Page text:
This does not belong in the Kernel
As SMB does not need direct access to hardware, this should never have been added to Kernel.
If you need *that* level of performance (and you do not), just don’t run anything else on the server.
Merry Christmas, Linux systems administrators: here's a kernel vulnerability with a CVSS score of 10 potentially in your SMB server. It can be exploited to achieve unauthenticated user remote code execution. Yes, this sounds bad, and a severity score of 10 out of 10 isn't reassuring at all. Luckily for the sysadmins reaching …
Yeah. I mean, NFS (of any version) is kind of a mess, but the SMB protocol – yikes. I grabbed the spec 25 years or so ago, read it, and filed it away under "nope, never going to implement that if I can help it".
(I miss AFS. Also not perfect by any means, but it had some good ideas.)
I could see ksmbd being useful for office LANs where fast file access over 10 Gbps Ethernet is needed. Samba usually has odd performance problems that come with being an ancient Apache project. NFS with user-level permissions is something nobody wants to figure out.
As long as ksmbd is opt-in and documented as experimental during development, what's to complain about?
"As long as ksmbd is opt-in and documented as experimental during development, what's to complain about?"
If any vuln scores a Perfect 10, there definitely is something to complain about. Since it is created by Samsung, it is possible that some Samsung products has it enabled.
If the vuln was in Micros~1 product, this article would have garnered many times the current volume of comments denigrating M$ for shoddy code, lack of testing/QA. And rightfully so. No need for kid-glove treatment with MS or free software.
I know Samsung are fairly keen on installing bloatware, but a kernel level SMB server? That seems a stretch to me. I hope I'm not wrong, and will of course cringe if that's ever released into the wild.
I agree with the sentiment that M$ articles get more comments. Perhaps that's proportional to them being so prevalent, so regular and so impactful on a large user base. Or perhaps it's because the vast majority of commentards are either extremely pissed right now, or dressed up as Santa and sneaking into their kids' rooms with a pillow sack over their shoulder!
Since I don't have a Santa costume, and I'm clearly not inebriated, I think I'll try to catch up on the first group. Here! Join me if you like --->
 English understatement!
Tizen is an utter car crash, and this sounds like it's continuing in the fine tradition of software development at Samsung.
Ah crapolla, I wasn't even considering TVs, but it's obvious now you've pointed it out. In my defence I've not owned a telly for 25 years.
I was wondering why Samsung was messing with kernel stuff. Now you've cleared that up for me I have to reverse my view to: oh yeah, ksmbd will be prevalent in the wild. And really cringe. Because as I'm sure we'd all agree, a TV is the ideal hardware for a home network server!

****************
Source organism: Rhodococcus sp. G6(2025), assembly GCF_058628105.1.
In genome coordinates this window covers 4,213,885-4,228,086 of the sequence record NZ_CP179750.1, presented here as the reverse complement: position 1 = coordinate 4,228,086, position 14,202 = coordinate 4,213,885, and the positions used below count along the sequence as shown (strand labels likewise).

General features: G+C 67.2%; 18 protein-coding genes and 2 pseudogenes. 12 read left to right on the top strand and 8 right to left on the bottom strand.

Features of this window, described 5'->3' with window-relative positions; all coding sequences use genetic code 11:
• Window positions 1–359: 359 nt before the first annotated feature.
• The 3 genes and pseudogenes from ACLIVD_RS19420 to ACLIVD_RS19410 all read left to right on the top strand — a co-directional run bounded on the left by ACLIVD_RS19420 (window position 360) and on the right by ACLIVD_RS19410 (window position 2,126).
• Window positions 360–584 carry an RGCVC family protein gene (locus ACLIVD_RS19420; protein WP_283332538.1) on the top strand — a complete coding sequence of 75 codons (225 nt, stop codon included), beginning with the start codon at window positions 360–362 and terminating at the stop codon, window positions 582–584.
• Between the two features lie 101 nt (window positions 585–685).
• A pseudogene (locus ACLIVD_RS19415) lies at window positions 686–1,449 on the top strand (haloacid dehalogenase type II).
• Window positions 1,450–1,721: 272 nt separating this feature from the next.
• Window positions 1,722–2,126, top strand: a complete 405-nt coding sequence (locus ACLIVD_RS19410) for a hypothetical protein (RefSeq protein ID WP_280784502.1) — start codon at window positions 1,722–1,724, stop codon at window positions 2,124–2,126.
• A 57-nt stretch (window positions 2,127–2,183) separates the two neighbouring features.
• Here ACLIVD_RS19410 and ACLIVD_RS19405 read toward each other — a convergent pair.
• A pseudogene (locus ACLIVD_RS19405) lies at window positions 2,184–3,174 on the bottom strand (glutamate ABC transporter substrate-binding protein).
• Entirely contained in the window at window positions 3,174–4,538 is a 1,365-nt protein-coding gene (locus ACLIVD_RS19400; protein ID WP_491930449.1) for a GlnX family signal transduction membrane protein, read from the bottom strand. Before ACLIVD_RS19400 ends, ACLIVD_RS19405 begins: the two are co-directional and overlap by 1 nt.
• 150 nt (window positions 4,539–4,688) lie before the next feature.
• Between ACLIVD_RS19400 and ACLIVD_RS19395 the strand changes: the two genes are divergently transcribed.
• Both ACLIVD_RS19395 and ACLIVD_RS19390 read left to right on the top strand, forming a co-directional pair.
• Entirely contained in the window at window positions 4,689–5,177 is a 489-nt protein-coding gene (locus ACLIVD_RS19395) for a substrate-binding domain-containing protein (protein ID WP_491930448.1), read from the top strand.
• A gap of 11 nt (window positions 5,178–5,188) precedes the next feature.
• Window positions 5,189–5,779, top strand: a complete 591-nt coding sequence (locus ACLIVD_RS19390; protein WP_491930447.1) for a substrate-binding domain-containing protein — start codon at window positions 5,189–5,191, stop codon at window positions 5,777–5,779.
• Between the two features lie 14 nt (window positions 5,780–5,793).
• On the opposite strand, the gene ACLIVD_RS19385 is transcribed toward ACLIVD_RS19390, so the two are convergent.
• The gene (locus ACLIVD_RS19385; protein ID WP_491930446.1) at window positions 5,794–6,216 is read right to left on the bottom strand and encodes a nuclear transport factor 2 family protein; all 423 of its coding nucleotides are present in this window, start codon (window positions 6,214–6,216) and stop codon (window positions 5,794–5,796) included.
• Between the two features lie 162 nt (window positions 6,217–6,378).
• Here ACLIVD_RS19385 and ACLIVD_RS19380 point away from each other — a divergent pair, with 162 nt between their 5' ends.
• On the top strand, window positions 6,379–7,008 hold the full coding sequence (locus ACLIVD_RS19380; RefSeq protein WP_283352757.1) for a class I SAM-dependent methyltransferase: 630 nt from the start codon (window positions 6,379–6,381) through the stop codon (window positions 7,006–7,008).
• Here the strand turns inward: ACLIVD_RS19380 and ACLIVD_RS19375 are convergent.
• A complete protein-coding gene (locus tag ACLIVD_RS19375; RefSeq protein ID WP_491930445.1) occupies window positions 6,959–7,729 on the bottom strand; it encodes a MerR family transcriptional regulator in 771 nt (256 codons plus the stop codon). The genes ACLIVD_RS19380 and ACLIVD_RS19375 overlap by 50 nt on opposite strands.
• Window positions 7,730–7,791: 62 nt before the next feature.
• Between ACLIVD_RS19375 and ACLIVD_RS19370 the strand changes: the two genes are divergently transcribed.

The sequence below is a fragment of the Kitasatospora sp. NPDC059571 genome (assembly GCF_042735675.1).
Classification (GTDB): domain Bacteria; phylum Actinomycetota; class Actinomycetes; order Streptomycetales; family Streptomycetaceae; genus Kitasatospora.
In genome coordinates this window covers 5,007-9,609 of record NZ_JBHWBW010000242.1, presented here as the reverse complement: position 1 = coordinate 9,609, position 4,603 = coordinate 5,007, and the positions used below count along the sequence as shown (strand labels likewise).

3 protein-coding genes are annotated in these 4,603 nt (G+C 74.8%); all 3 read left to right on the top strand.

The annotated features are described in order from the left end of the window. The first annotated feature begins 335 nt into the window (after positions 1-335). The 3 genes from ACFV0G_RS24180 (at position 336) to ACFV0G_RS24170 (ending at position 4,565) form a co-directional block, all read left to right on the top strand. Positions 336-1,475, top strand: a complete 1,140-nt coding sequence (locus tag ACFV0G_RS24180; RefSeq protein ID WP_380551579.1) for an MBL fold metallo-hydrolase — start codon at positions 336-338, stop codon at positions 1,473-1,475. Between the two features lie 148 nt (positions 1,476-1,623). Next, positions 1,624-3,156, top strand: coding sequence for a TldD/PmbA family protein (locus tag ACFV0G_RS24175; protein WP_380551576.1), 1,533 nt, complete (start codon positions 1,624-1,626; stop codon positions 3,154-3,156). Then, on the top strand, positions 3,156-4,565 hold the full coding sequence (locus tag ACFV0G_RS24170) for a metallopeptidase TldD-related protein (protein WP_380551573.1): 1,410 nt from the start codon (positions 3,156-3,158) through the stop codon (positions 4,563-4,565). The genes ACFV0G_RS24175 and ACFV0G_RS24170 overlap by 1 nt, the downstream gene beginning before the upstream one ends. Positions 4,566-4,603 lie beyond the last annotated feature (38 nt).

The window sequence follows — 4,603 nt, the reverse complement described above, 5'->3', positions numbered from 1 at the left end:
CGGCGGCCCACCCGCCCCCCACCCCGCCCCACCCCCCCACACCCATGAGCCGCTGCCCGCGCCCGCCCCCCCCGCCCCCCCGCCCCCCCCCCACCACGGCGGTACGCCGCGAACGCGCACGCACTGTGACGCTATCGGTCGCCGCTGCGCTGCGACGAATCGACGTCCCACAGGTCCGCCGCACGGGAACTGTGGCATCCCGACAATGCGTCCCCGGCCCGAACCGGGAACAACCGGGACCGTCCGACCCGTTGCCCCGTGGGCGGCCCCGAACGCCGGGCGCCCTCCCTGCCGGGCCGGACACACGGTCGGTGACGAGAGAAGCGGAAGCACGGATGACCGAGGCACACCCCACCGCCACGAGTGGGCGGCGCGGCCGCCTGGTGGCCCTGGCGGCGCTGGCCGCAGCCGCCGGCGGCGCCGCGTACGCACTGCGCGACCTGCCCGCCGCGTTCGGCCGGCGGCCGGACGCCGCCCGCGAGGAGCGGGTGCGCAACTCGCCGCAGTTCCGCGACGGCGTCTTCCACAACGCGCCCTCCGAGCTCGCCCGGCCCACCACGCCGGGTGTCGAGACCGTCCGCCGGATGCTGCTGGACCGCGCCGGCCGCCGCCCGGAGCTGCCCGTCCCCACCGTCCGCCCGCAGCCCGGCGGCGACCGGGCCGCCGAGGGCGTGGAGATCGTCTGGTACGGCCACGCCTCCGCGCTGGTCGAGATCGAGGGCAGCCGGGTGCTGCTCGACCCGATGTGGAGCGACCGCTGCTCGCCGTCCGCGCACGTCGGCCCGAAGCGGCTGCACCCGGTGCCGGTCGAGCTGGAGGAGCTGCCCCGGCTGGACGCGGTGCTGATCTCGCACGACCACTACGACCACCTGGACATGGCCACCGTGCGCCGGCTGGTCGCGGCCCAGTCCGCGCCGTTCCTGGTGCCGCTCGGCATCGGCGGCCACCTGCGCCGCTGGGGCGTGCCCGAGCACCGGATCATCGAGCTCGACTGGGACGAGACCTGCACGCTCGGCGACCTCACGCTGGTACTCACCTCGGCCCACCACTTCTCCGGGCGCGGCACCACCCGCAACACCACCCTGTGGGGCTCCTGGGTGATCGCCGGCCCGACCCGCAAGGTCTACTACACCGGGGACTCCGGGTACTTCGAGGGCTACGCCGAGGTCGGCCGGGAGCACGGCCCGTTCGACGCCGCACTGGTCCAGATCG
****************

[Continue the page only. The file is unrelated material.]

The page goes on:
Cheers Dan :)
Yeah, NFS perms on an uncurated home LAN will probably get UID/GID collisions. I expect use of
all_squash would solve most cases. If someone's trying to share something top secret (ie. "dodgy"), they'd better know better!
But in the "I could see... office LAN" scenario that really shouldn't be a problem. If each box has its own unique UID/GID config there, someone needs BOFHing in the eye. Hard!
NFS works OK if you have a central user directory running LDAP or something (RIP, NIS) and all of your systems are running the same OS. It becomes a nightmare otherwise. Interoperability even between different *nix flavors is mostly wishful thinking. And once you're maintaining an LDAP server you're like 90% of the way toward just firing up an Active Directory domain, because AD at least comes with management tools.
Rubbish. In the 1990s I routinely had NFS working among AIX, Solaris, HP-UX, SCO ODT, SCO Unixware, and Linux, because I was supporting a product on all those OSes and that was the easiest way to use a centralized source code repository.
Hell, I could mount my NFS filesystems under OS/2 when I was feeling really ambitious. Maybe got it working under Windows too; I don't remember now.
> "Samba usually has odd performance problems that come with being an ancient Apache project."
What are you smoking, and can I have some please ? :-).
Samba was started around 1992, before Apache was a gleam in anyone's eye.
As for performance, putting something in the kernel isn't an automatic "go faster" switch for the processor. See here for details:
It's.. complicated. Right now there's no integration between ksmbd and Samba, although we collaborate on SMB3+POSIX extension development.
Samba is a large and old project, with many procedures in place to try and prevent accidents like this (although we're both written in C, so until we can port to a safer language - which will probably never happen - there will *always* be disasters like this).
Having said that IMHO the kernel cifsfs and ksmbd code have some quality issues which come down to insufficient code review practices. I have complained long and bitterly about this in the past and the people involved are well aware of my opinions.
Take a look at Samba's gitlab page:
Every potential commit has to go through a full pipeline continuous integration build (look here for examples):
and all commits must have 2+ Samba Team engineer review and sign-off before merging into the upstream codebase. Currently I don't see something similar for cifsfs and ksmbd. I'd be a lot happier if they had something like this.